It's something I see often; you run a query, and want to quickly play about with it in Excel: Select All, Copy with Headers, into Excel, Paste, and every DateTime value from SQL is formatted as "Custom". You have to select the cells and change from the "Custom" format Excel has decided upon to a Long or Short Date or whatever.

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Re: 3-2-1.... Eadon.

You obviously haven't encountered people using Word tables in multiple documents as a relational database.

Geh, you're gonna bring back my nightmares. I was given one of those things that clocked in at 800 pages a few years back and told to 'fix' it. Yeah, they really do exist and yes they're every bit as bad as you'd expect them to be.

For the record, my fix ended up being a script that read the word docs into a proper database (MSSQL to be exact).

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Anonymous Coward

Re: "The only issue..."

I recently spoke to a gent who had gotten into the IT side of the... ahem... 'glamour' business. He does a website with lots of hits.

It's all working off a single Access database as a DB (with the filesystem for images).

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Anonymous Coward

Re: 3-2-1.... Eadon.

They are not as dangerous as those who use Excel to perform statistical analysis.

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Unhappy

Re: @PrivateCitizen

"No word of a lie, I have seen someone use it to produce building layouts. The mind boggles."

Bizarre.

Just bizarre.

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Re: 3-2-1.... Eadon.

"For the record, my fix ended up being a script that read the word docs into a proper database "

800 pages.

They had it coming.

This is well beyond a list of your DVD collection. Thumbs up for dragging you customer into using the tools they need to use for a job this size.

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Re: "The only issue..."

office 2003, Excel, OLE... have to format the cell as a date first in MM/DD/YYYY then insert your data in that format, then reset the format to DD/MM/YYYY or it fails.

Every. Damned. Time.

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@FunkeyGibbon

"I like Excel, the only issue I have is with people using it as a feckin' database instead of using an actual DB."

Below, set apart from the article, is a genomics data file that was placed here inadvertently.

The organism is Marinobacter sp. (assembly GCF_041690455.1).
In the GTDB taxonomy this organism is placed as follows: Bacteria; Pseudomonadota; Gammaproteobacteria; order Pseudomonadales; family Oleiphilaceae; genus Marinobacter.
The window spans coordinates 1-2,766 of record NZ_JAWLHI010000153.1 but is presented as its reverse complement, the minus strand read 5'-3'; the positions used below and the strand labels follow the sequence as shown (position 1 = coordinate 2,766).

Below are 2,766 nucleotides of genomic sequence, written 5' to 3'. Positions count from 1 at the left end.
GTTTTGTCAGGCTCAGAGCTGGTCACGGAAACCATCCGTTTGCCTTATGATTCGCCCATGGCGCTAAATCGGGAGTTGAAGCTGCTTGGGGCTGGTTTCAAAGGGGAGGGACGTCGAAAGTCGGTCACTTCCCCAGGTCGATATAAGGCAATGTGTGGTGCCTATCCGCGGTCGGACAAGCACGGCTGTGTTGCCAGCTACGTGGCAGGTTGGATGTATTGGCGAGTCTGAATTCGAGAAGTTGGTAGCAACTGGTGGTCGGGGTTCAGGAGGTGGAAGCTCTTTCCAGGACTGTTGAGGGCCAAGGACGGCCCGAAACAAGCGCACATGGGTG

Well, I don't fully agree there because if a program provides a certain functionality then why shouldn't people use it?

But even so, I don't think you should blame the users over this but Microsoft instead. After all; for many years now a standard Office package consisted of Word, Excel and PowerPoint. SO what do you suggest Office users should use for a database instead?

I can't really think of any usable and logical alternatives to be honest.

And as I said, my personal opinion on this matter is "if it works...".

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Anonymous Coward

Re: "The only issue..."

Excel dates from a 3rd party data spreadsheet used as an import job.

If the cell is date format, it imports as something like 127994.

The cell needs to be in text format, which obviously cannot validate dates, which leads to things like dd-mm-yy vs dd/mm/yyyy or the day/month/year seperator left out.

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MS Excel's Statistical tools

There is one more problem with Excel, when using as CAS, or a stat tool. In particular, when relying on it too much with simulations and actuary analysis, which is unfortunately a pretty common practice.

In many cases it was shown to not calculate reliably. Unless MS has fixed that already. This is one of the paper to talk about some issues. Calculations done in MS Excel can be much less accurate than using Gnumeric (best of spreadsheets really utilizing R libraries), or even l(o)ocalc. For spreadsheet stuff, personally I'd go with the Emacs org-mode. Of course, proper CAS is to be used instead.

Some students of mine that once tried Excel for projects got a few things messed up with a chi-squared test, and few distributions, such as Bernoulli and even the Normal.

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This post has been deleted by its author

WTF?

Re: "The only issue..."

"It's even sadder that that is trivial to address and you haven't worked out how in 20 years."

I'll bite, troll.

What's the "trivial" way to fix it so that Excel never attempts to auto-guess that a cell is a date or time (because it always gets it wrong) when double-click a csv file (say, one attached to an email) to open it?

And don't say "save the file out of the email, open excel, file -> open, select file" because that isn't trivial when you're dealing with numerous auto-generated database exports on a daily basis.